friendship On Amtrak

friendship On Amtrak

 For a long time I’ve had a fantasy about traveling on an overnight train over a long distance. I guess its something about the romance of falling asleep to the rhythm of the rails, as well as being drawn to an earlier era when travel was leisurely and relaxed.  For whatever reason, a long train trip was on my “bucket” list.  Now I can check it off. Two weeks ago, my husband and I boarded the California Zephyr in Emeryville, California and arrived in Chicago, Illinois 52 hours later. Yes, I loved sleeping to the rhythm of train travel. Yes, the scenery as viewed from the observation car was breathtaking. What was the most surprising and delightful, though, was meeting and interacting with all the passengers who boarded the train at various locations. These were, after all, totally random people.  These were people who I ordinarily would never meet, let alone carry on amazingly intimate conversations with. And yet, intimacy was exactly what developed between myself and this odd assortment of people.  How did this happen?  I’ve developed a theory to explain it. Here it is:

  When you pay for a “roomette”, formerly known as a “Pullman” berth in a train…you also get all of your meals included.  On Amtrak they practice “community” seating at meals.  This means you will be seated with new people at every single meal.  At first I was really resistant to this idea, but since there was no choice, I got used to it.  By the end of the trip I really loved it.  Here are the things I discovered that surprised me.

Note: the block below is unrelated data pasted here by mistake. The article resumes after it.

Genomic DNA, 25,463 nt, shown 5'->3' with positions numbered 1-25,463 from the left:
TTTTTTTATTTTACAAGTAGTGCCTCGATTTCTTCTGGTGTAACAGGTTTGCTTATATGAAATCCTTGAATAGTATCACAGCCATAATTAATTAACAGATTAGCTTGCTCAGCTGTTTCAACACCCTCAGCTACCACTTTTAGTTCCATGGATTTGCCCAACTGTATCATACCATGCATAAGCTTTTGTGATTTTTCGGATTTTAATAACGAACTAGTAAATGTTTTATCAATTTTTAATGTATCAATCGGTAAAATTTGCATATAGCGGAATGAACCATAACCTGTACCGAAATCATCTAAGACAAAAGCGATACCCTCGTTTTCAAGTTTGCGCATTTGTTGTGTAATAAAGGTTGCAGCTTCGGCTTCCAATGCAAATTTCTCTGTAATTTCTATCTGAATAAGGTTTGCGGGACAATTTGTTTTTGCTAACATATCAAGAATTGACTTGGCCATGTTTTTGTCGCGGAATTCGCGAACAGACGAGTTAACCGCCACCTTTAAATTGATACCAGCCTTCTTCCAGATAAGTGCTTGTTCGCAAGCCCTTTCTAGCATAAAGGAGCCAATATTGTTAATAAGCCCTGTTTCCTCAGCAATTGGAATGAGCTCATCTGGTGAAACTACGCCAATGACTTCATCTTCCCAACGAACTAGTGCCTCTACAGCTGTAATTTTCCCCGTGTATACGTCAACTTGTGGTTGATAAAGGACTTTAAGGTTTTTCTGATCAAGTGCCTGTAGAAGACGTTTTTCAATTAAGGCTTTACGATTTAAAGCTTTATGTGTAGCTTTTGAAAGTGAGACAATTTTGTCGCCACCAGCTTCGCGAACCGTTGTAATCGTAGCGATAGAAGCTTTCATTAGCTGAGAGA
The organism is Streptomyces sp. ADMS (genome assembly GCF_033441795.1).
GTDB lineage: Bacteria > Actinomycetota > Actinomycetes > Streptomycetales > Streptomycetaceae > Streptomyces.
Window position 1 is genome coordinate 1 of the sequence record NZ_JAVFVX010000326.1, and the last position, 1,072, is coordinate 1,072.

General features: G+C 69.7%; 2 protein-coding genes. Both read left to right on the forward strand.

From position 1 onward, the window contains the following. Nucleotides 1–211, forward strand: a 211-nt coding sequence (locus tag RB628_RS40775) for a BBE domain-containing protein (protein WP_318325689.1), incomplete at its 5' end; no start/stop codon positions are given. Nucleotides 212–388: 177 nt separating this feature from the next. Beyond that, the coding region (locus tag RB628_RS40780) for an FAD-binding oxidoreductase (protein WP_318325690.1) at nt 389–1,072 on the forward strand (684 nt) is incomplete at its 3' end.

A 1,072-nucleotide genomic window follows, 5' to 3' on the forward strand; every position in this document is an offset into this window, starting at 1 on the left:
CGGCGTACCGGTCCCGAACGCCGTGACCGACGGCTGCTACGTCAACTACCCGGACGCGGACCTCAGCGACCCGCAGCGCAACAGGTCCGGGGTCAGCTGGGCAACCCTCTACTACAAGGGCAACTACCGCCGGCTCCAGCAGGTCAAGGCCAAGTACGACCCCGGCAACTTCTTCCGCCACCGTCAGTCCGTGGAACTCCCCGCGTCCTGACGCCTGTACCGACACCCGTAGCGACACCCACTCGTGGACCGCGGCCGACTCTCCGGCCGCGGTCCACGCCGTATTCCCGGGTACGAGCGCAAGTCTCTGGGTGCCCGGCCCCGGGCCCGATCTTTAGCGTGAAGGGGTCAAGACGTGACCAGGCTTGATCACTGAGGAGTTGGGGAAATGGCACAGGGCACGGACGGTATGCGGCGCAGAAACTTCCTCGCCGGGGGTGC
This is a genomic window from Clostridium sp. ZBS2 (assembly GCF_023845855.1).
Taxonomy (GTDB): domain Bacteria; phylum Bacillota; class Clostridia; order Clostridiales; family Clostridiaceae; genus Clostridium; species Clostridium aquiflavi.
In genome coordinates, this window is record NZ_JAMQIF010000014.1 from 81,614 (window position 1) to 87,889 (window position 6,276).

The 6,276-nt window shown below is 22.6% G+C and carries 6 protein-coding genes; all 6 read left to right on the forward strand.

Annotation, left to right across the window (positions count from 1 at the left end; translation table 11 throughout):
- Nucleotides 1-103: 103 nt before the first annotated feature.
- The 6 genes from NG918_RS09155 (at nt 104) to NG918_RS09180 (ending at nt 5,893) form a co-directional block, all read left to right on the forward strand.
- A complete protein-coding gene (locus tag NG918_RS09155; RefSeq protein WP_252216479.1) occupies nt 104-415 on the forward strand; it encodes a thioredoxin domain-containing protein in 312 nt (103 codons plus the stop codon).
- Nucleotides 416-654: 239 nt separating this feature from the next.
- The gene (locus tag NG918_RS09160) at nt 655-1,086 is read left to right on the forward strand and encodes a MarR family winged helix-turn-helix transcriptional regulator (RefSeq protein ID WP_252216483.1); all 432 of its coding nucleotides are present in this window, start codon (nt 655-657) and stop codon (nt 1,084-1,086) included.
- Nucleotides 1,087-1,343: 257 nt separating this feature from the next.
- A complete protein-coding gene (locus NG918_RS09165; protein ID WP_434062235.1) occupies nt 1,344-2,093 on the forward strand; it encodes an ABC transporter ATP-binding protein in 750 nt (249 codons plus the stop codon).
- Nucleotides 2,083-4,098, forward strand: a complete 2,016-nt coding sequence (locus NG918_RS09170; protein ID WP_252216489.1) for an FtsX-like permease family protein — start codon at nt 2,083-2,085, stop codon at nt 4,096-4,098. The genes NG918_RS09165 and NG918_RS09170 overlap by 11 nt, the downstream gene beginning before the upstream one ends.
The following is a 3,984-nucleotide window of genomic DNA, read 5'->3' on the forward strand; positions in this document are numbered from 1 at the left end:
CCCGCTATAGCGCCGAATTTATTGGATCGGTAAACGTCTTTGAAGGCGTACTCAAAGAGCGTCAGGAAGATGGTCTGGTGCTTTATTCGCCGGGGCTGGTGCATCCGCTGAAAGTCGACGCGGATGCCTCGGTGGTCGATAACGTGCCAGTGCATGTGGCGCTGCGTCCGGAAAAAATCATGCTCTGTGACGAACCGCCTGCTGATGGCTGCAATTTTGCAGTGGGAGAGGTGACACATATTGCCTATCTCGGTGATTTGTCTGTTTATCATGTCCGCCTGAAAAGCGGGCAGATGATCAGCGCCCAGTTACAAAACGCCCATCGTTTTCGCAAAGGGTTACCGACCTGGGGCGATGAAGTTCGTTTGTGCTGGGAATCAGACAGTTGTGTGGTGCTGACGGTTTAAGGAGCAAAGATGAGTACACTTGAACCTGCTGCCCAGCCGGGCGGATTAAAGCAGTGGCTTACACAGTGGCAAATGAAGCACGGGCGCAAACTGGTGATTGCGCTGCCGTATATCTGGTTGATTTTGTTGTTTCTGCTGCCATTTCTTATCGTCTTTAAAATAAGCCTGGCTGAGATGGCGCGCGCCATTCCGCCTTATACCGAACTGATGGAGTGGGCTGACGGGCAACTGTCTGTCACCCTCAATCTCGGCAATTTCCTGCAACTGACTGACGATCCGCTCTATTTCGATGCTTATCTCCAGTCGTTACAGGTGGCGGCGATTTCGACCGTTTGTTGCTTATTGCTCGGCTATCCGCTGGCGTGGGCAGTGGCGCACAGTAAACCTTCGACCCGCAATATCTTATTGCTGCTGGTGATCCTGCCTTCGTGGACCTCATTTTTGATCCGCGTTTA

1. People are rarely who you expect them to be when you just glance at them briefly as they board the train.  I suspect I am like everyone else in that I make up stories about people based on how they look, move, talk, and dress.  What I discovered, though, was that my stories were just that….. Stories.  The “hick” looking couple from Mississippi were far, far from ignorant and “redneck”.  I guess it just takes being captively placed with people to make that discovery.  What a shame. I think I need to look at my “storytelling”.